If you’re the parent of a special needs child, you’ve been there. I know I’ve been there. Where’s there? You are sitting in the office – could be a doctor, a psychologist, a speech therapist, an endocrinologist, whatever, it’s an office. And you’re sitting there. You have a feeling you know what’s coming, but nobody has said it yet, so it’s not real yet.
The specialist sits down with that stack of papers and starts making the small talk they make to ease you into the conversation. You smile and nod politely, waiting. Willing them to skip ahead. And then they say it, the label that makes your stomach drop. Yes, you knew it was a possibility, that’s why you’re sitting there, but it wasn’t real before.
You still had that hope you’d hear that you were wrong, that they were wrong, that everything was fine. The label may vary from child to child: autism, ADHD, cognitive delay, diabetes, the list goes on. But the feeling in your stomach is the same. The numbness that spreads throughout your whole body is the same. And the background buzz as the doctor keeps talking but you don’t hear another word is the same.
You leave and drive home, your mind both racing and completely numb. You go through your child’s routine. Dinner, bath, bedtime. And then you sit on the couch and google search and text your friends and try to process what you’ve just heard and no matter what you think you keep coming back to the same question:
“What do I do now?”
If this scenario sounds familiar, know you’re not alone. Know that parents have been walking this path for years before you and more will walk it for years after you. Over the past twenty years, I’ve been on every side of the process. I’ve been the mom in the office. I’ve been the specialist giving the diagnosis.
I’ve been the creator of the website a parent reads. I’ve been the friend or relative on the other side of that panicked text. And just know no matter what diagnosis you’ve just heard, there is a way to figure out what you do next. Although the specifics may vary from family to family, the process I’ll share here is one that I’ve found helpful for huge numbers of families for over 20 years.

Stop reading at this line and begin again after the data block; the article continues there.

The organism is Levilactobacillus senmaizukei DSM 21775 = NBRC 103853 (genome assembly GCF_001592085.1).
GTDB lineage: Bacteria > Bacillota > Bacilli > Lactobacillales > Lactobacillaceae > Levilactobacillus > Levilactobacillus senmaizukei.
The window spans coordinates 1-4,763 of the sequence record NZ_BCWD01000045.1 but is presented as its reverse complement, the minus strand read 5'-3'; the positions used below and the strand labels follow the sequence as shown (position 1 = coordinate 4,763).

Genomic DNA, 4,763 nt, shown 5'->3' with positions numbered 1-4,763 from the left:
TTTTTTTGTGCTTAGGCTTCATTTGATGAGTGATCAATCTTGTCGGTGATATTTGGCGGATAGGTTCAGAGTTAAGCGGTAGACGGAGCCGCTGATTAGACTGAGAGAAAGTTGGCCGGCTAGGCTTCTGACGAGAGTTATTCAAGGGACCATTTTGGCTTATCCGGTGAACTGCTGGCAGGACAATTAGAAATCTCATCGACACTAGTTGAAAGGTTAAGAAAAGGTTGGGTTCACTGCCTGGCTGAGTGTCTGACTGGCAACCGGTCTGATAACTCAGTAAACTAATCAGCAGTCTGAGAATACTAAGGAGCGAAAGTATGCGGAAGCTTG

Step 1: Get high quality information
As soon you hear the diagnosis, you want to pick up your phone and start googling. Don’t. Seriously, don’t. The internet is amazing but it’s full of misinformation that will drive you insane. Begin by finding trusting websites and resources and using those to build your information. Most diagnoses have a non-profit that is reputable – start by looking at those sites: American Heart Association, Autism Society of America, etc.
Search reputable medical sites as well. The Mayo Clinic, National Institute of Health, your local children’s hospital. These sites generally have information and links that are trustworthy and will keep you informed. Check out books they suggest or websites they recommend.
Step 2: Identify your key goals
Once you have done some reading, you’ll start to get a sense of the most common difficulties associated with your child’s diagnosis. Do kids with this diagnosis often struggle with language development? Do they have poor motor (movement) skills? Do they struggle in school? Do they struggle with maintaining a healthy weight? Then, consider the common issues you just read about in relation to your child. It may be that 90% of kids with this diagnosis have language delays, but your child could be one of the 10% who doesn’t! Based on your child’s personal profile and the issues that tend to be related to your child’s diagnosis, create a list of goals.
Your list may include resources, assessments to get, specific treatment goals, or just information to gather. A sample key goal list might look like this:
- Get a speech therapy assessment
- Reduce aggression
- Work on toilet training
- Learn about occupational therapy
- Learn about legal rights related to school system
Step 3: Build your support system
Once you know what your goals are, begin thinking about what you’ll need to put into place to make these things happen. If you know your child needs to go to physical therapy once per week, but you can’t miss work more than twice per month, lean on your support system. Do you have a friend who can cover some days if you agree to get her kid off the bus the days you’re home early? Do you have a relative who can watch your younger children when you take the older one for a doctor’s appointment? Start writing a list of what you’ll need and write a list of who you know. Then cross-check to see who can help you out.
Although it feels daunting to ask for help, keep in mind there’s a decent chance people are already offering. Did your neighbor say, “I heard about your son, let me know if there’s anything I can do?” Did your office mate say, “Hey, I just heard – what can I do?” Did you smile, thank them, and assure them you’re fine? Well, call them back up! Take them up on their offers. Use your community!